Want to give Netflix as a gift? How very thoughtful of you! Just make sure the recipient has a valid credit card. And a good memory.
Debbie Thomas found this out the hard way. She bought her son a four month ($60) subscription to the online DVD rental service, only to find out that he couldn't use it because he had no credit card.
Due to the value of the DVDs being shipped out to people with whom they have no prior relationship, Netflix requires a credit card in order to activate all subscriptions, even those that are prepaid.
Also, upon the conclusion of the Gift Subscription period, Recipient authorizes Netflix to begin to bill the payment method for monthly subscription fees and applicable tax unless the Recipient cancels prior to the end of the Gift Subscription period. Although the subscription is cancelable at anytime, there is no refund or credit for partially used periods.
But still... it does seem unfair to us - or "No Fair" as this NBC affiliate serving D.C., Maryland and Virginia puts it in their new consumer advocacy segment, "The No Fair File."
And it definitely violates the spirit of gift giving, but not nearly as much as this nasty surprise from the same report: once your gift subscription runs out, Netflix apparently just keeps billing your recipient month after month until they cancel.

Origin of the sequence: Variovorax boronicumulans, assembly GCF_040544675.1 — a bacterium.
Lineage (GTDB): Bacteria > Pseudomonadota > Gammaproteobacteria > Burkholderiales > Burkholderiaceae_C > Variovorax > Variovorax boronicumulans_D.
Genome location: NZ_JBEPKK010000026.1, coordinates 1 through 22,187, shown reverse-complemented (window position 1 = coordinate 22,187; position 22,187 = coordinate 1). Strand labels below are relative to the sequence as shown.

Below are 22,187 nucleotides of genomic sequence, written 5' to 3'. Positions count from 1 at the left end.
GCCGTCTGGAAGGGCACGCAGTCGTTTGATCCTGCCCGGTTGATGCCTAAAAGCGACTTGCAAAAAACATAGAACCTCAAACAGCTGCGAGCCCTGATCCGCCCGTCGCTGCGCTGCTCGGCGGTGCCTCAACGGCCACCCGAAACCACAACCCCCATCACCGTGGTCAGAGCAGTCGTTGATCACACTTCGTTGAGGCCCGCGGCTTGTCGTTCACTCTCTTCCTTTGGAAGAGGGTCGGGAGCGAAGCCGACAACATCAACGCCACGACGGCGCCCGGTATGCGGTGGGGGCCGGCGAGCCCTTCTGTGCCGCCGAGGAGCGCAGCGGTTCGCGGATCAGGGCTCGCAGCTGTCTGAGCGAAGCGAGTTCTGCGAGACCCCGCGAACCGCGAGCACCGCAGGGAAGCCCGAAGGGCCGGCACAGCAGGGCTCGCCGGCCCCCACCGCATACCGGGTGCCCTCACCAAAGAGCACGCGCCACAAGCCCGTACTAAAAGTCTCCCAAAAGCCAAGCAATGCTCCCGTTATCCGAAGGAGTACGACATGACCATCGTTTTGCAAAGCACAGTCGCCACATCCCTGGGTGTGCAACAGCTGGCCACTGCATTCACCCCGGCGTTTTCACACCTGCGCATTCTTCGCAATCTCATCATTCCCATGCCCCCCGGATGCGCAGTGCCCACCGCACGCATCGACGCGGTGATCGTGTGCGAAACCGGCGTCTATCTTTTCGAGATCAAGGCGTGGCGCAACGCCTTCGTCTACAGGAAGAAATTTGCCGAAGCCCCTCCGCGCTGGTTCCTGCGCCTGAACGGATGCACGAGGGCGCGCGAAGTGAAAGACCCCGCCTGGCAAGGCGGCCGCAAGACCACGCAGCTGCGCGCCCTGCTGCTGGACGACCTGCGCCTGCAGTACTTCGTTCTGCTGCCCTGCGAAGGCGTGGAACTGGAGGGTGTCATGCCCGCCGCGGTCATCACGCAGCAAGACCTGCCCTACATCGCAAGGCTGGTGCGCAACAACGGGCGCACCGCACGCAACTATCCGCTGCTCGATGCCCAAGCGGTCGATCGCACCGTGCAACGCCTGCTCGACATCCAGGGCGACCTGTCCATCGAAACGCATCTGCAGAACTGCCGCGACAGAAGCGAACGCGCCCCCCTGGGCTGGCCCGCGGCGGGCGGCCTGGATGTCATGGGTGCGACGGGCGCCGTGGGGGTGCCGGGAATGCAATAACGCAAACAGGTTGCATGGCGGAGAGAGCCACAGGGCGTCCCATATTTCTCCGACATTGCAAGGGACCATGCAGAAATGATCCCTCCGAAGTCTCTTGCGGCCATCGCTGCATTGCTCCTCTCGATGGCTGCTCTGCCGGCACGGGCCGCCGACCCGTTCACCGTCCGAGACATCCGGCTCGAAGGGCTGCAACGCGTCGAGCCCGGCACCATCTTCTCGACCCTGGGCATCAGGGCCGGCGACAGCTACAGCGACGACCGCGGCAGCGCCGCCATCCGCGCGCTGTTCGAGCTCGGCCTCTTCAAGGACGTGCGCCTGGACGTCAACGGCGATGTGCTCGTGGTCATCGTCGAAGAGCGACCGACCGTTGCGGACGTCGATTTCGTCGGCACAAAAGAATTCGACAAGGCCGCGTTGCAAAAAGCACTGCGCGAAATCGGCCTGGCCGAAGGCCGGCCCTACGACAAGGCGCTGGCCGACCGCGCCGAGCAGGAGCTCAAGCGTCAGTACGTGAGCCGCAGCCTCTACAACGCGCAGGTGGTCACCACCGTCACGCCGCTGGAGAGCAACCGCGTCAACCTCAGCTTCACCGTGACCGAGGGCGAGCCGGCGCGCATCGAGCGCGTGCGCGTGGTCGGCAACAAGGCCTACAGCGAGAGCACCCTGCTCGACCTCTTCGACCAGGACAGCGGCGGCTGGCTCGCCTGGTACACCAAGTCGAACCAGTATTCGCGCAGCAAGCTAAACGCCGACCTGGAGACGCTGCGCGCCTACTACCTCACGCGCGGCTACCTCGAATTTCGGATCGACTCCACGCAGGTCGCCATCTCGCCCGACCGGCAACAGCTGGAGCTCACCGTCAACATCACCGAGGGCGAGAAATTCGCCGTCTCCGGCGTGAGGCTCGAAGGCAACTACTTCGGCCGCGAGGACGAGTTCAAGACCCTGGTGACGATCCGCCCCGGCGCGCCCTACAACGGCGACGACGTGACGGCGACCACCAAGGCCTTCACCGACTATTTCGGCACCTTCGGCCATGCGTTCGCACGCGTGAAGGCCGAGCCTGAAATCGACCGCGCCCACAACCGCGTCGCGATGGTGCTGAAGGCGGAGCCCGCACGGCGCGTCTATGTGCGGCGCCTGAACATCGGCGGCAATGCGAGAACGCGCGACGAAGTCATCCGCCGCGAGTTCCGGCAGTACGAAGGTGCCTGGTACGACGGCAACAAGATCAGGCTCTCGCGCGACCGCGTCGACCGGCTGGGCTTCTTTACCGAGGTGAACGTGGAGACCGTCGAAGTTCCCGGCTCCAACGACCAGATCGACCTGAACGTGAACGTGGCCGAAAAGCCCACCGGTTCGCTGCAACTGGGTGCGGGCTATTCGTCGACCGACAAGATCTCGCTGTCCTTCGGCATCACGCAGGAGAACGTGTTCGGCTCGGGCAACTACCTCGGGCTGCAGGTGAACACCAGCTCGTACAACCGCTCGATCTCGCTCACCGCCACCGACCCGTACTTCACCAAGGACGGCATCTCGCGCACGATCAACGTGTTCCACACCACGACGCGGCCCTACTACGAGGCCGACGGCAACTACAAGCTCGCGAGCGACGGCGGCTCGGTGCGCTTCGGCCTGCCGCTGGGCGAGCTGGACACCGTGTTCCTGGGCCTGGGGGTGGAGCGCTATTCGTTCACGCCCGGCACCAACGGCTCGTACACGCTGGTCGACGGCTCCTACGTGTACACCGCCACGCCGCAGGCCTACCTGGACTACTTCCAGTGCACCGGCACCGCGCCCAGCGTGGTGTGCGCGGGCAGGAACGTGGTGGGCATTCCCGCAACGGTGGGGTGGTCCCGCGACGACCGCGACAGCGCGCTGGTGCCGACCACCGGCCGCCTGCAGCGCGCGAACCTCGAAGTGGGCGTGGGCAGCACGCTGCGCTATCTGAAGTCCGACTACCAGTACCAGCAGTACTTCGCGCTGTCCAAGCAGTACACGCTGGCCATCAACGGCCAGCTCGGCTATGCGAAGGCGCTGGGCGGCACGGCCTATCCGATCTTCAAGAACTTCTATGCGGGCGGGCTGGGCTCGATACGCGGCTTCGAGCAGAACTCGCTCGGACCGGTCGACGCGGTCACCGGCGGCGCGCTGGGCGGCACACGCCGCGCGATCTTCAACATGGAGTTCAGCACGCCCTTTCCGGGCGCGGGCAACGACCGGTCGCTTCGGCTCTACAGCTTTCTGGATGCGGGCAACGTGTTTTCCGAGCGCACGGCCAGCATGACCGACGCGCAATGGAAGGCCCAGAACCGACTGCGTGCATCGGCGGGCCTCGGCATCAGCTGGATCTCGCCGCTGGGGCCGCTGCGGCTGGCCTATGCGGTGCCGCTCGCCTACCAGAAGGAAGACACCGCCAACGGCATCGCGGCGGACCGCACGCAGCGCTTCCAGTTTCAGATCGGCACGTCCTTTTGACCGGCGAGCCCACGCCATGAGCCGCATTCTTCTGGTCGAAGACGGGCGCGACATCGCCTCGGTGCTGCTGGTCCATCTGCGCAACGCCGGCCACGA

Isn't this exactly what held up the Netflix class action settlement?
They wanted to include this very same "negative option," so that the six million recipients of a "free month" would automatically continue as paying customers, unless they remembered to cancel the service.
Now, you can certainly make a business case for the need for a credit card because of the value of the DVDs being shipped - although we'd be the first to argue that the terms of that gift subscription should not be buried three clicks away - but what's the rationale behind billing people who were fortunate enough to receive a gift subscription allowing them to sample your service?
This is a chance for Netflix to shine, not play dirty tricks.
Why resort to this unscrupulous business practice, which has already been frowned upon in court? Wouldn't you rather that they enjoy your product, have a positive customer service experience and come back for more?
Rather than having to search for your phone number and argue with a customer service rep to get credit for something they didn't actually order?